LLMs are not always private
Many LLMs are made available as services through an API. That means that these models are developed, hosted, and run by an external party. To leverage these models in products, developers must send data in prompts to the model owners who then must be trusted to handle it appropriately. If data is not handled appropriately or adequate privacy policies are not in place, information passed to a model can end up in its training dataset and, theoretically, be leaked inadvertently to other users. As a result, privacy has become a major consideration for companies looking to leverage LLMs over internal data or customer data and has resulted in companies banning or limiting the use of popular applications.
To get around these issues, companies must establish and trust data policies with LLM providers, receive permission from customers to share information, or simply host their own models. While potentially solvable, privacy challenges currently undermine much of the convenience and expertise advantages gained by outsourcing model development and hosting to third parties.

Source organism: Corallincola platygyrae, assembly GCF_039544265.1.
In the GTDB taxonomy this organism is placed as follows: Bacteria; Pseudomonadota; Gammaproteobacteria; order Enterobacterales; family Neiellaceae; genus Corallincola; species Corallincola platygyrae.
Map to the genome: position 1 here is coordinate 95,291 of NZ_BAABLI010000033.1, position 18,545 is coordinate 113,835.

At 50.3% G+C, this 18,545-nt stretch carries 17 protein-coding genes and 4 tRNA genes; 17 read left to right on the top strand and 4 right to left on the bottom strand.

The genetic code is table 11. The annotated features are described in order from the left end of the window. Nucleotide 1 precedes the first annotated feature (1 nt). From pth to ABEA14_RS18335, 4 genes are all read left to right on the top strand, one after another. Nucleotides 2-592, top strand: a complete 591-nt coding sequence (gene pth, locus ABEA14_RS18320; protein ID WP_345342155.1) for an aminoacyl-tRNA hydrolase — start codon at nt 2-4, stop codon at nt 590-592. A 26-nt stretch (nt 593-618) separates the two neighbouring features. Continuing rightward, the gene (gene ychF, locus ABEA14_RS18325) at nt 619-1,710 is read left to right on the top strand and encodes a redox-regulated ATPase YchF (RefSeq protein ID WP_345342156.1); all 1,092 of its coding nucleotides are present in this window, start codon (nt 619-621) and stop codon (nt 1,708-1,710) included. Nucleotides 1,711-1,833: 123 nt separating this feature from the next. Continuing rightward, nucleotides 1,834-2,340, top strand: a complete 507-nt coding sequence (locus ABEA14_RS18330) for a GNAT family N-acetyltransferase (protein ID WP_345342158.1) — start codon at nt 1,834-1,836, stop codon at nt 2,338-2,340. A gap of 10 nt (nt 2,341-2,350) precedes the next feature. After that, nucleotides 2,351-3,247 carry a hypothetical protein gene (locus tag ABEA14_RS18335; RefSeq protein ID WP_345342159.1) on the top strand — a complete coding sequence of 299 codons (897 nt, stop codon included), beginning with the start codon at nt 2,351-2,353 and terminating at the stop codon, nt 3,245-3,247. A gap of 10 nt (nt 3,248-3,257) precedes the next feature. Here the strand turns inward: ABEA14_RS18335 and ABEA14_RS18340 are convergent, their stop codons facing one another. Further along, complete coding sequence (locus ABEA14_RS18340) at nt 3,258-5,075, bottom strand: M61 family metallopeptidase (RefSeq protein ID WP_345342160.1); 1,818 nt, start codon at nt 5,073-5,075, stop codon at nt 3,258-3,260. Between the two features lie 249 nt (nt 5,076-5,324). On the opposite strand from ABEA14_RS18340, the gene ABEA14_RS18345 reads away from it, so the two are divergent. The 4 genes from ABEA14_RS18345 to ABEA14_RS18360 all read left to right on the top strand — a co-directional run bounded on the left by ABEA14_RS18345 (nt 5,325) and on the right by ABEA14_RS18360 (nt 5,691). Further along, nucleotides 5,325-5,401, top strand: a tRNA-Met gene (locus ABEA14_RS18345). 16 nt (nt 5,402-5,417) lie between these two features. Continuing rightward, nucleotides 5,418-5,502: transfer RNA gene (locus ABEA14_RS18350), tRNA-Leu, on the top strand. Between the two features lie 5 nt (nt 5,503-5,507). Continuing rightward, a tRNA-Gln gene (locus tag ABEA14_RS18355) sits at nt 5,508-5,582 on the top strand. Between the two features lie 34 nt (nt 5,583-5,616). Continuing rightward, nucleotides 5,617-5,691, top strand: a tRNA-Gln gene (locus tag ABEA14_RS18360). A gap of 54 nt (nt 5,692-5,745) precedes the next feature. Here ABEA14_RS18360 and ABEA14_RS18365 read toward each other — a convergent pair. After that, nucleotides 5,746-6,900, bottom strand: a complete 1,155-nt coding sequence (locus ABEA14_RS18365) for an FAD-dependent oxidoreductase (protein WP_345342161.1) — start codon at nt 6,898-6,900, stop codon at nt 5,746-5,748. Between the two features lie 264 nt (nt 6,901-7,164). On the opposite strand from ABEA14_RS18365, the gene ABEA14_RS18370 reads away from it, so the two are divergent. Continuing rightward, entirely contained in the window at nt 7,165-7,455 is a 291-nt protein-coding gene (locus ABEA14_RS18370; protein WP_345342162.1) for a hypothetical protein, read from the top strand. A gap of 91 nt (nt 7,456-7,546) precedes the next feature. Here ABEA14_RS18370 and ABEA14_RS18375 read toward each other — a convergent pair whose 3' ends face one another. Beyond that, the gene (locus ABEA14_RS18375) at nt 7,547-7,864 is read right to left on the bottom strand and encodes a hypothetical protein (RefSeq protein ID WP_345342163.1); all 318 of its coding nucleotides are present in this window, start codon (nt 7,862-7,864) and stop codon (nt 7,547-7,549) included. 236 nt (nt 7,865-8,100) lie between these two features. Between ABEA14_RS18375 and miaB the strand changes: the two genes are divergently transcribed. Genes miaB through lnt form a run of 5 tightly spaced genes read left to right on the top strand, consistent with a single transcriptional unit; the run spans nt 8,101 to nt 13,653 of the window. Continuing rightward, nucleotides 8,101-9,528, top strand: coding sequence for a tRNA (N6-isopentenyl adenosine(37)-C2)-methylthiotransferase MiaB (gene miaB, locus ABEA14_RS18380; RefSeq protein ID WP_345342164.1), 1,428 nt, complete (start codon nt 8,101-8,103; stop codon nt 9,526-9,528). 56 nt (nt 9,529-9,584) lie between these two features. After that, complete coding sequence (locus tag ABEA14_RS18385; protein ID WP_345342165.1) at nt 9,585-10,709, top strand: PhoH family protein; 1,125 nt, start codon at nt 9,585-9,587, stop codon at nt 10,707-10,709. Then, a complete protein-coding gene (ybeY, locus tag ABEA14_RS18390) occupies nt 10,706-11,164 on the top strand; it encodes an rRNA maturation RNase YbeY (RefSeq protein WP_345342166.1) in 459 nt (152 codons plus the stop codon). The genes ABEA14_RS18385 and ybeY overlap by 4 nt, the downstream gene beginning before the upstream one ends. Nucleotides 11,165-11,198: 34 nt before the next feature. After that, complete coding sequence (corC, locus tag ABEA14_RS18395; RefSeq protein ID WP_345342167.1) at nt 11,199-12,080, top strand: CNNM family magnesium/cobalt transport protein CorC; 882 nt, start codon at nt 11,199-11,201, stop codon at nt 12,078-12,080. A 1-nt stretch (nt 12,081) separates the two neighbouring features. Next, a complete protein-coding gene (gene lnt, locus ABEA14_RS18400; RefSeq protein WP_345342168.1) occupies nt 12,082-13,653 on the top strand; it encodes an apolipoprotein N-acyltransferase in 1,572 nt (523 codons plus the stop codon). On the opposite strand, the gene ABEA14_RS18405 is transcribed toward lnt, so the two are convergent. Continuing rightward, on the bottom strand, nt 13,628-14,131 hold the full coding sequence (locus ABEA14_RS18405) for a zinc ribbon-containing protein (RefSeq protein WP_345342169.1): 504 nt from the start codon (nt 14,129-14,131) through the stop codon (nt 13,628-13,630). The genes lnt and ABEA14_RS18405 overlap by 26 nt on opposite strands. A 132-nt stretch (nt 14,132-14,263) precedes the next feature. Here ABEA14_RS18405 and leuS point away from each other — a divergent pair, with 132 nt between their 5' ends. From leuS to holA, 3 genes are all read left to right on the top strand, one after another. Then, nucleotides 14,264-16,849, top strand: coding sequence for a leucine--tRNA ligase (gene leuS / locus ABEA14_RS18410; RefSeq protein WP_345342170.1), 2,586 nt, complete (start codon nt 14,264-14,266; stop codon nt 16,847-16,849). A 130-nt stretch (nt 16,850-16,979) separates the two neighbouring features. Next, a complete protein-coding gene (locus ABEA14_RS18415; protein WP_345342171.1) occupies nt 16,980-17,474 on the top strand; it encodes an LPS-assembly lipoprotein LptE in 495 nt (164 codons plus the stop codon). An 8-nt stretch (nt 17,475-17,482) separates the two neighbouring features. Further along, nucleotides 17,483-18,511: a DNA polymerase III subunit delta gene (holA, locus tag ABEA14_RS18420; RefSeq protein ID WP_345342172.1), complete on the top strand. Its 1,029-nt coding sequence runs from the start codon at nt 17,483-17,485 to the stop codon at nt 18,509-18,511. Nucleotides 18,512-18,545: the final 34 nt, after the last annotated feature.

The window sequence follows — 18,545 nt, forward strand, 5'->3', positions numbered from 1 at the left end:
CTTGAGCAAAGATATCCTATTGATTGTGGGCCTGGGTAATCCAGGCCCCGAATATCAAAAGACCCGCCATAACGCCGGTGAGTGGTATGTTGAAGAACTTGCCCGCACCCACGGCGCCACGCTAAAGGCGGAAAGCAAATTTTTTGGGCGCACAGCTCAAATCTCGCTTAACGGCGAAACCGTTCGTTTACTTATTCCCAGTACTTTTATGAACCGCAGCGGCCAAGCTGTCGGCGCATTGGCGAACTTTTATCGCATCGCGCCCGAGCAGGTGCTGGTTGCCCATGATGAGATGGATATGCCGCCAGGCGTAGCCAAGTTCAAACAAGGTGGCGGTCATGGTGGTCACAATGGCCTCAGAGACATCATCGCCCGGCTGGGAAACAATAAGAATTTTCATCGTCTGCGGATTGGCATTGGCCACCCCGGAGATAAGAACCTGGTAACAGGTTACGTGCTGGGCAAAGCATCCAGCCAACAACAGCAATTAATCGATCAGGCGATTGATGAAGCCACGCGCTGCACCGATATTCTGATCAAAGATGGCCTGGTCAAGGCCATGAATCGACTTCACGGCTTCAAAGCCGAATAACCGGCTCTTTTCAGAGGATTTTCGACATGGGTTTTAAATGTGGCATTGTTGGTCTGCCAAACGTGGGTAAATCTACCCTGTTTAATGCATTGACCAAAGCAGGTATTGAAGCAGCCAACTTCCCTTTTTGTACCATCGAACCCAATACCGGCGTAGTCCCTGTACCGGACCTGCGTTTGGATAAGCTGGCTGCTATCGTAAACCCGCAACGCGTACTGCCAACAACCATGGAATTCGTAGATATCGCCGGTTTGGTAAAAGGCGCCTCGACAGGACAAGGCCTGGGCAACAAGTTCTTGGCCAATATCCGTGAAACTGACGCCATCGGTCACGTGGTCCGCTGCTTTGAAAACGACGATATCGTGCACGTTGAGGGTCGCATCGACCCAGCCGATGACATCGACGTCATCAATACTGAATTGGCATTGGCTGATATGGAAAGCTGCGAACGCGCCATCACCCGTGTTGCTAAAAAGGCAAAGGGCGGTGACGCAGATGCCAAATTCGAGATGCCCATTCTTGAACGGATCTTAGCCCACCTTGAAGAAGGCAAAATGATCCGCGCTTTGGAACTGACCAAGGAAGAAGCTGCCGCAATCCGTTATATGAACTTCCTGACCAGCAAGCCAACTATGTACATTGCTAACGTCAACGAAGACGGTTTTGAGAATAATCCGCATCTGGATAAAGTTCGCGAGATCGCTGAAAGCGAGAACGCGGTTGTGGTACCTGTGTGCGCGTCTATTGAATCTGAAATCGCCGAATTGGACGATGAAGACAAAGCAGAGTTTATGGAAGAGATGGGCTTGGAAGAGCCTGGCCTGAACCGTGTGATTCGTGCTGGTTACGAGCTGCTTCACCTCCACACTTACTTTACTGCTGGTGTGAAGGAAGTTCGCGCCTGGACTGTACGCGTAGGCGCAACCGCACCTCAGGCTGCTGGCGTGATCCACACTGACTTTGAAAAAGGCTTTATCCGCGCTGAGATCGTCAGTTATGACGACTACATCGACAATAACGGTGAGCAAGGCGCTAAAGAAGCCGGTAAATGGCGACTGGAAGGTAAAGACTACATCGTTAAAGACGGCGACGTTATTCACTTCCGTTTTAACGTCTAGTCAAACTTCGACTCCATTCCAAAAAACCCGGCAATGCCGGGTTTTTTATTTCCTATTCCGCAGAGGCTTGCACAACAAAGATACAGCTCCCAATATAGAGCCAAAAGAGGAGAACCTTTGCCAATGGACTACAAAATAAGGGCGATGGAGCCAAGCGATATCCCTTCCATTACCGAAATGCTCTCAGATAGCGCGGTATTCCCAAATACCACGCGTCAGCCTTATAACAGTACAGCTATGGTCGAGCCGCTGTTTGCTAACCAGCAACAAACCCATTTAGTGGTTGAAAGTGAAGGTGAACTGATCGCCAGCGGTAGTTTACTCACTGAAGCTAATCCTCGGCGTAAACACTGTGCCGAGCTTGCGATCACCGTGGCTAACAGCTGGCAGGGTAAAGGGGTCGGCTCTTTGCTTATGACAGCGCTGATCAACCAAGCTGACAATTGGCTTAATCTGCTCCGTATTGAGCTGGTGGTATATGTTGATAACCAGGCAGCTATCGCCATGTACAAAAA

LLMs can be unreliable
LLMs can produce plausible content in a variety of situations, but there is no guarantee that the output is correct. A widely syndicated example was chatGPT’s failure to play valid chess moves when asked. There are a range of niche problems where LLMs need to adhere to logical schemes that they may be unfamiliar with and where the mistakes are not comical but costly. LLMs are well known to lie, to guess rather than to ask for clarification from users, and to give toxic output. Bridging the gap to reliability is the difference between using these tools as toys or as trusted partners.
Let’s take a look at some of the (extremely) broad categories of companies and projects emerging and which of these problems they’re helping us solve. For clarity, these categories link back to those in our market map.
Section 2 — Who’s building solutions?
LLMs need to be connected to outside systems to bring in dynamic data and take actions on behalf of the user. A number of emerging tools are addressing this challenge through prompt chaining. Prompt chaining gives LLMs the ability to load data from a wide variety of sources, formulate and send additional prompts to themselves or other LLMs, and even use external APIs. By extending LLM capabilities through prompt chaining, these orchestration tools enable much more dynamic and personalized applications.